Liverpool’s new Chief Executive has hit the ground running by promising the funds to back Jurgen Klopp’s Anfield revolution.
But Peter Moore – who starts this morning after joining from American giants EA Sports, a $5bn silicon valley superpower – has insisted he WON’T be tempted to get into an arms race with the likes of big-spending Manchester City, just because he’s a lifelong Koppite.
Moore was born in Liverpool, but has worked mostly in the States with massive companies such as EA, Microsoft and Reebok, and he brings an impressive business CV along with his passion for the club that has survived his 40 year exile.
But even though he cheerfully admits that “as a fan…I have been hanging on every rumour and signing”, he will not be involved in any football decisions – and will refuse to be threatened by the hundreds of millions City will spend this summer.
Speaking about his plans to back Klopp, when asked if there would be significant funds he said: “Yes, correct. You can expect us to strengthen the team.
“You are exactly right when you say there is money to back the manager and the sporting director.”
Moore is not your typical executive who professes a passion for the new club, but then can’t name the left back.
He can name just about every left back going back to Gerry Byrne, and even hosted a massive party at Microsoft to try and convert workers there to Liverpool, during the dramatic Champions’ League Final of 2005.
He has spent thousands travelling back from the States for a regular Anfield pilgrimage, but even though he will spend much more as the man to sanction the Reds’ summer spending on at least five players – with two targets in Virgil van Dijk and Naby Keita who would cost £100m combined – he explained why it would be stupid to try and match City.
“Look, I have been involved in a company that if you go back it is a matter of public record has acquired other companies for $1b and it hasn’t quit worked out,” Moore said.
“I have lived through what is known as M and A activity – Mergers and Acquisitions – and what I have learned over the years is that it is not how much you pay but what you get.
“And so you have a kid called Philippe Coutinho playing out there who cost £8m and then you have other guys who cost four or five times that around the league.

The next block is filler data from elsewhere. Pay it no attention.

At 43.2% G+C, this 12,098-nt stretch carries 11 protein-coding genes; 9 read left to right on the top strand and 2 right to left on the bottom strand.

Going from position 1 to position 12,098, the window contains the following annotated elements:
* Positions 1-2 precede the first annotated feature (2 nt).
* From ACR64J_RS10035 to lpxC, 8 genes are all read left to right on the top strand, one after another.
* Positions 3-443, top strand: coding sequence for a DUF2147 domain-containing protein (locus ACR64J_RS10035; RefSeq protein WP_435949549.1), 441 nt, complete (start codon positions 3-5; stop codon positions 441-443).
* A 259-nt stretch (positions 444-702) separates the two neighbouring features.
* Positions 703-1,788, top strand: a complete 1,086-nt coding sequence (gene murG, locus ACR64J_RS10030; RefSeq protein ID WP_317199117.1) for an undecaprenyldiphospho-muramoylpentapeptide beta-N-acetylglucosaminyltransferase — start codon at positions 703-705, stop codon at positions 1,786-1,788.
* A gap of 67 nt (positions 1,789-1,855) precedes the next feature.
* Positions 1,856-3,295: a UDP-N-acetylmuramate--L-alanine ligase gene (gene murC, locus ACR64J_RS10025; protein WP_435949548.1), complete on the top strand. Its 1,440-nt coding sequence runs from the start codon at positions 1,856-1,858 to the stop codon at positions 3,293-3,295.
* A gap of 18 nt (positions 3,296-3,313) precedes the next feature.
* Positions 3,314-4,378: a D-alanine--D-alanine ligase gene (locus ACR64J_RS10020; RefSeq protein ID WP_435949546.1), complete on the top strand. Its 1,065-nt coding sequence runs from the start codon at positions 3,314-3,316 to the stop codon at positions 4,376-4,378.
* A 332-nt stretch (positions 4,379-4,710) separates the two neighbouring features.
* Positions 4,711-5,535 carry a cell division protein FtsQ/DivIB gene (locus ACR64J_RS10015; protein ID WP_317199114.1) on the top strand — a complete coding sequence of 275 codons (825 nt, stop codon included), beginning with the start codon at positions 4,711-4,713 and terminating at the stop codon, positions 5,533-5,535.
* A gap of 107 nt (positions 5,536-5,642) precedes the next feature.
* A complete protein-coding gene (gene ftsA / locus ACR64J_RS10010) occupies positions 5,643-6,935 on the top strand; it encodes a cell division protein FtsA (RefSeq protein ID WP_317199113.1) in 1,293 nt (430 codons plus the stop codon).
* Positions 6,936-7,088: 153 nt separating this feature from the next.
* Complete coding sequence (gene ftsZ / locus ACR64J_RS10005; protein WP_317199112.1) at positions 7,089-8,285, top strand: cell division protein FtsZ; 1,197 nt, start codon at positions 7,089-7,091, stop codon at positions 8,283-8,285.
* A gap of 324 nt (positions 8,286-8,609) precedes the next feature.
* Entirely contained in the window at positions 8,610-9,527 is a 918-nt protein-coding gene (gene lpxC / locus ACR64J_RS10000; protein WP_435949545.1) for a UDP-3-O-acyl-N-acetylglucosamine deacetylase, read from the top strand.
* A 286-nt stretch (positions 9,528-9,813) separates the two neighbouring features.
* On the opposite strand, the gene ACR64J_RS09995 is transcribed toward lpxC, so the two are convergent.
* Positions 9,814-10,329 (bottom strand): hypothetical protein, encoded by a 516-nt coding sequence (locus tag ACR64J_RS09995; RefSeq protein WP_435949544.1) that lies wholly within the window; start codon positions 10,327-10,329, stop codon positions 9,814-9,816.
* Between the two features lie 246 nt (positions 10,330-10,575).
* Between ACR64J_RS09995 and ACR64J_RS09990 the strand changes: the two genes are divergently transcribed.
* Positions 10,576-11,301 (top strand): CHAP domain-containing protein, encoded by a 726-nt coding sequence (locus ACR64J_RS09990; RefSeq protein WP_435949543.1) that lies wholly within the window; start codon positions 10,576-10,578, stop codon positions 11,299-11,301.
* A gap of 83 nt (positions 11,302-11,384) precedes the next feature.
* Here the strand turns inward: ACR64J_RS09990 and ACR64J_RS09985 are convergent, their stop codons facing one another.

“That is not about, ‘we have spent a lot of money so we are good’ that is about we have bought the right players at the right price. And that is my business background. Everyone wants to see massive money, but what I want to see is talent for the right price. And I might be naïve in that but that seems good business.”
City’s business plan is very different, with the club determined to spend huge amounts of cash to try to return to the top of the Premier League, but Moore warns that way lies ruin.
“It’s not about saying “they spent a dollar, so we’ll spend a dollar”. It’s not “they’ve spent £100m, so we will spend £100m”. It’s about we have strengthened our squad in these positions and it has cost us this,” he added.
“I maybe naive but I’m not looking at my competitor – let’s call City a competitor – spending this, therefore I need to spend that regardless of the quality of the players? That makes no business sense to me.
“I’m yet to see the process of how it works but i hear nothing but good things the way we do it and in particular about (Sporting Director) Michael Edwards and his process of this. But the theory that because Man City spends £100m we need to spend £100m? Listen, we may spend £100m. Who knows? But it won’t be because they spend £100m.”
In recruiting Moore, Liverpool have moved into the big league in terms business experience, but he is clear that his role will be centred on growing income – with no involvement in the football side of the operation.
And that, he suggested, is how he likes it. “I have been the CEO of a five billion dollar company with 8,500 employees and a company that’s done phenomenally well over the last few years.
“People might say, what does he know about it? He’s a video game guy or a shoe guy at Reebok. But, it’s business – it’s understanding what drives a business and what leadership qualities the CEO needs to motivate people.
“It’s very clear to me what the role needed is what I bring: values, experience and integrity. My Liverpool background is a major plus but it’s not key to what I bring.
“I’m not disappointed that I’m not involved in the transfer business. The expression that I use is horses for courses. What we have to do as a single team is provide the team down there on the pitch with every resource they need to be successful. And that is the challenge of modern football.
“The three of us together (with Klopp and Edwards) all rolling up into Fenway Sports Group I think makes a very powerful and potent group.”
He also revealed that his first aim is to ensure Liverpool don’t fall out of the elite group of English clubs. “We see clubs that just cant keep up with things and it is always said for me to see clubs that I grew up with as a boy that were powerhouses that fall off the pace.
“It is very difficult then, and I have seen this in the world of Silicon Valley, once you drop off the pace – catching back up again, being relevant, attracting talent becomes very very difficult.
“But I think we are in a position that we are well-placed. I come in and I look at where we are today.
“You look (and say) what is the platform that you currently have: this stadium, what we are planning to do to improve our training facilities in both Melwood and Kirkby.
“We have a world class manager that any club in the world would want and we are so fortunate to have him, and in Michael we have a sporting director who really has his finger on the pulse on what is going on around the world. So I look at it that way. The key ingredients are in place.”